Studies exploring how and why evidence informs decisions (or not) often focus on perceived cultural, communicative and institutional gaps between research producers and users. More recently, there has been a growing interest in exploring how political differences between competing 'policy networks' might shape research utilisation. Drawing on two public health case studies, this paper highlights the multiplicity of divisions informing knowledge translation, arguing that this calls into question the appropriateness of prioritising professional or political divisions. It concludes by outlining how complexity theories might be employed to develop more sophisticated ways of conceptualising the relationships between research, policy and practice.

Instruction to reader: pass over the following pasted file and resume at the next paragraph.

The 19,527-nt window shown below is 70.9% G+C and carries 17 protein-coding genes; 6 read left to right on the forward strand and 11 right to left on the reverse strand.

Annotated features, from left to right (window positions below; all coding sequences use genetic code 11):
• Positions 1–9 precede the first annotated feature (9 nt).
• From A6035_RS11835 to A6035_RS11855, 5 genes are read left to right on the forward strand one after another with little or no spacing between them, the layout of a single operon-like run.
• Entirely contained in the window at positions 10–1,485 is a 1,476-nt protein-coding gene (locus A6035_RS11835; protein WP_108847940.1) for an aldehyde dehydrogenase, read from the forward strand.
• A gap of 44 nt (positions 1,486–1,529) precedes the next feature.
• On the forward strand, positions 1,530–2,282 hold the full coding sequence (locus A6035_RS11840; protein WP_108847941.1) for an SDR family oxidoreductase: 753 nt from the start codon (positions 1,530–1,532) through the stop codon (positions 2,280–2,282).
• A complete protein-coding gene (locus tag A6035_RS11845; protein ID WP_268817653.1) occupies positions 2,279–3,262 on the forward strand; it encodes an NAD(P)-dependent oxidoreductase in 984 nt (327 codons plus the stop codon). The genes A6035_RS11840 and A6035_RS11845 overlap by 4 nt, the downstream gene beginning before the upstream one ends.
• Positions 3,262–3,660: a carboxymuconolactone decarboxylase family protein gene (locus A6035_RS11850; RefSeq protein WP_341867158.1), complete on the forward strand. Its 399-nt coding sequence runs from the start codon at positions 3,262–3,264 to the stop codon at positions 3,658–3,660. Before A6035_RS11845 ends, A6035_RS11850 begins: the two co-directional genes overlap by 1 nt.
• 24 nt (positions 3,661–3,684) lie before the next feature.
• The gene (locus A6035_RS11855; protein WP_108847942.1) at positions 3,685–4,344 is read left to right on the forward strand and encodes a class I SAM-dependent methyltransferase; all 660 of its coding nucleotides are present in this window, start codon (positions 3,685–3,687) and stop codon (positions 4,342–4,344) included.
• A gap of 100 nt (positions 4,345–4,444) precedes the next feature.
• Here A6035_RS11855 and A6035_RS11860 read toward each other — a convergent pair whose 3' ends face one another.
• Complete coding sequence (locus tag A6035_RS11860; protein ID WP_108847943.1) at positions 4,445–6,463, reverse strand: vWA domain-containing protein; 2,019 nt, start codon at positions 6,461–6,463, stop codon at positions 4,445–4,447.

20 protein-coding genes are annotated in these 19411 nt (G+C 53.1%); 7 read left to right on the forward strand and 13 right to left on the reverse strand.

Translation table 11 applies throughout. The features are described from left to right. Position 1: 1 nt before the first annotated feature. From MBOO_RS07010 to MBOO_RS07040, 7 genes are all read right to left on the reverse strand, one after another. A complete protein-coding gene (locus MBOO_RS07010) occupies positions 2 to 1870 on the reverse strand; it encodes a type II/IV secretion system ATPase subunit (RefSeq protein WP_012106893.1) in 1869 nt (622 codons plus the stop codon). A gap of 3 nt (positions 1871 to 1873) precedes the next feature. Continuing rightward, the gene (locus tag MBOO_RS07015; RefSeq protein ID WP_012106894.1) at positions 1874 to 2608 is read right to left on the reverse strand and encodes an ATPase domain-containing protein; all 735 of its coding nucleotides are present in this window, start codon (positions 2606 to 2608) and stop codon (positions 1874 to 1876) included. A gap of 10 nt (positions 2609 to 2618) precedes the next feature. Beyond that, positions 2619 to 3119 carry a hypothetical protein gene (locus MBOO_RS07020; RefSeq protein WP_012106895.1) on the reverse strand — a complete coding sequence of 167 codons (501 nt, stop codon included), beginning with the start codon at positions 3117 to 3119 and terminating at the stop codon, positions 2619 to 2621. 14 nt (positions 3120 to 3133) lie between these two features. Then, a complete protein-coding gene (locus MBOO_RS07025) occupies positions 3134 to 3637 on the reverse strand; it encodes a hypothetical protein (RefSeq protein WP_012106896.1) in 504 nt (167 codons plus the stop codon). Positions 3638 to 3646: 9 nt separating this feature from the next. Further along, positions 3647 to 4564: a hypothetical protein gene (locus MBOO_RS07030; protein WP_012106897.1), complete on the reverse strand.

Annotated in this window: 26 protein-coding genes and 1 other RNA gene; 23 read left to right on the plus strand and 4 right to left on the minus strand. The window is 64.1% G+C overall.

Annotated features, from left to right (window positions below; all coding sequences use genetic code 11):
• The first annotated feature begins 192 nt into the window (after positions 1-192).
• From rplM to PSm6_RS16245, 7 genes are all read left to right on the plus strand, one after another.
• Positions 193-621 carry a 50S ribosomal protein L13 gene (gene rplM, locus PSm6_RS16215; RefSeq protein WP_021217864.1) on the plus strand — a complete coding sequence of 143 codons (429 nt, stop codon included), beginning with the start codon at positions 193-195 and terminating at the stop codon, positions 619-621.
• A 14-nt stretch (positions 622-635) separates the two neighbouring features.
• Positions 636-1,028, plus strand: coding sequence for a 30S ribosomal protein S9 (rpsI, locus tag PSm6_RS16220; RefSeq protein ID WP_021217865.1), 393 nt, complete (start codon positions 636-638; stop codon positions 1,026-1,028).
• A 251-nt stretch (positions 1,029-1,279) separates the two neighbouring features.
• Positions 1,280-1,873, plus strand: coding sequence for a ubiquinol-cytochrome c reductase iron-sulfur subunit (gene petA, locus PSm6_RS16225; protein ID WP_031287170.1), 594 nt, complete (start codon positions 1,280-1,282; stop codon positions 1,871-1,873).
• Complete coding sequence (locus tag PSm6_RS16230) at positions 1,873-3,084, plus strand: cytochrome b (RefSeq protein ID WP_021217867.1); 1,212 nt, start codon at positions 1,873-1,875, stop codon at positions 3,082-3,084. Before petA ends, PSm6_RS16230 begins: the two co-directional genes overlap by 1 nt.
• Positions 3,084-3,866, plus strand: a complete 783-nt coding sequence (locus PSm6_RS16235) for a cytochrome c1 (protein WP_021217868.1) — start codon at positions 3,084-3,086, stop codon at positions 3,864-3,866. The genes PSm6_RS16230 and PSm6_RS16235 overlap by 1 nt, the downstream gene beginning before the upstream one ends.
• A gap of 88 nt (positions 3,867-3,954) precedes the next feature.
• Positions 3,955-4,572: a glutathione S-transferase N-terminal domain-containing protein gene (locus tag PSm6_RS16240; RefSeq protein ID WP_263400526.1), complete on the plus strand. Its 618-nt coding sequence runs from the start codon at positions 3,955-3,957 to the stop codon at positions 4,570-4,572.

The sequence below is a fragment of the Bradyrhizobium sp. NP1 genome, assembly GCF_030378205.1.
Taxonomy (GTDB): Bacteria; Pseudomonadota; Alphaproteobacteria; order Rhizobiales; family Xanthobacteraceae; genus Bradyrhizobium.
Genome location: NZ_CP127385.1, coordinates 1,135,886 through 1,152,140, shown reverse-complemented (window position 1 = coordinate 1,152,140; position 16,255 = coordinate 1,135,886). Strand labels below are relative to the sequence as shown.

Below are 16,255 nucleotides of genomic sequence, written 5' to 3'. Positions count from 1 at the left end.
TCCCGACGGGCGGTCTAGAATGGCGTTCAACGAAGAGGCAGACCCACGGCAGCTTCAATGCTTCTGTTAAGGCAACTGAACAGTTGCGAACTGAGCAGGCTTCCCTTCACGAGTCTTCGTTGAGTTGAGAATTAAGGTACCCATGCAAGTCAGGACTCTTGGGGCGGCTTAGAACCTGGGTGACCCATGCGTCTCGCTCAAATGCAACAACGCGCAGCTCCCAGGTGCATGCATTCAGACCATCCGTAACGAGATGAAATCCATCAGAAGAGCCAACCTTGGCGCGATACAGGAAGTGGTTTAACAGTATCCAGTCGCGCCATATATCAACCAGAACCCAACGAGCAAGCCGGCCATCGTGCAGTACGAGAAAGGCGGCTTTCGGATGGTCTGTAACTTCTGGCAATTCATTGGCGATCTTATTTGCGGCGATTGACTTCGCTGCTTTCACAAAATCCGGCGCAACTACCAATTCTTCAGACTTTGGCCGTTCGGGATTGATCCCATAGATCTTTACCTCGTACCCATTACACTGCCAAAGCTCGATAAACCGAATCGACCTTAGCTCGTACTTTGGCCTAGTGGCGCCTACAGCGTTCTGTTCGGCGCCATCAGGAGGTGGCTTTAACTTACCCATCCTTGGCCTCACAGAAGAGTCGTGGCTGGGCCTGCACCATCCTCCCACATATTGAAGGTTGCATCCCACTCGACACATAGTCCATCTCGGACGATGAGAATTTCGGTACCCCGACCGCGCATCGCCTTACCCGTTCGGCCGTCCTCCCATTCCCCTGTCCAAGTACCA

- medical sciences
- health inequalities